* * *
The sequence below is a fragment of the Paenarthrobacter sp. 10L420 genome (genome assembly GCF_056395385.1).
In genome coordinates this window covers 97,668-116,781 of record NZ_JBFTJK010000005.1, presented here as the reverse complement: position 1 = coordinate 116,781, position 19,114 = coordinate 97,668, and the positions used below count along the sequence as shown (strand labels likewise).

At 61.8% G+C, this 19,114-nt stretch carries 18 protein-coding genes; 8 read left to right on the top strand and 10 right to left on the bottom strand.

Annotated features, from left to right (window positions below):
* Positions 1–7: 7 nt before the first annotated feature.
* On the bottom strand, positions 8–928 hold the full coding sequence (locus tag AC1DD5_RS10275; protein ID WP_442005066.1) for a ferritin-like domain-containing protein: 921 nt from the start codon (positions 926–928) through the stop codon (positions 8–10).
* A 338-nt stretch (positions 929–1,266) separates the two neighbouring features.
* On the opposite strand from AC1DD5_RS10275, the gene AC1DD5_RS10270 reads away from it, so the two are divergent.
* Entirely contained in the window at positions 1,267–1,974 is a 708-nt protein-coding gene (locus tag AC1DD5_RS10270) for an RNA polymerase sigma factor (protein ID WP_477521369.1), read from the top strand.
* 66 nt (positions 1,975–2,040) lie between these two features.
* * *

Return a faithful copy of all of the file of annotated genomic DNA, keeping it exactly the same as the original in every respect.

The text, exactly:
The sequence below is a fragment of the Paenarthrobacter sp. 10L420 genome (genome assembly GCF_056395385.1).
In genome coordinates this window covers 97,668-116,781 of record NZ_JBFTJK010000005.1, presented here as the reverse complement: position 1 = coordinate 116,781, position 19,114 = coordinate 97,668, and the positions used below count along the sequence as shown (strand labels likewise).

At 61.8% G+C, this 19,114-nt stretch carries 18 protein-coding genes; 8 read left to right on the top strand and 10 right to left on the bottom strand.

Annotated features, from left to right (window positions below):
* Positions 1–7: 7 nt before the first annotated feature.
* On the bottom strand, positions 8–928 hold the full coding sequence (locus tag AC1DD5_RS10275; protein ID WP_442005066.1) for a ferritin-like domain-containing protein: 921 nt from the start codon (positions 926–928) through the stop codon (positions 8–10).
* A 338-nt stretch (positions 929–1,266) separates the two neighbouring features.
* On the opposite strand from AC1DD5_RS10275, the gene AC1DD5_RS10270 reads away from it, so the two are divergent.
* Entirely contained in the window at positions 1,267–1,974 is a 708-nt protein-coding gene (locus tag AC1DD5_RS10270) for an RNA polymerase sigma factor (protein ID WP_477521369.1), read from the top strand.
* 66 nt (positions 1,975–2,040) lie between these two features.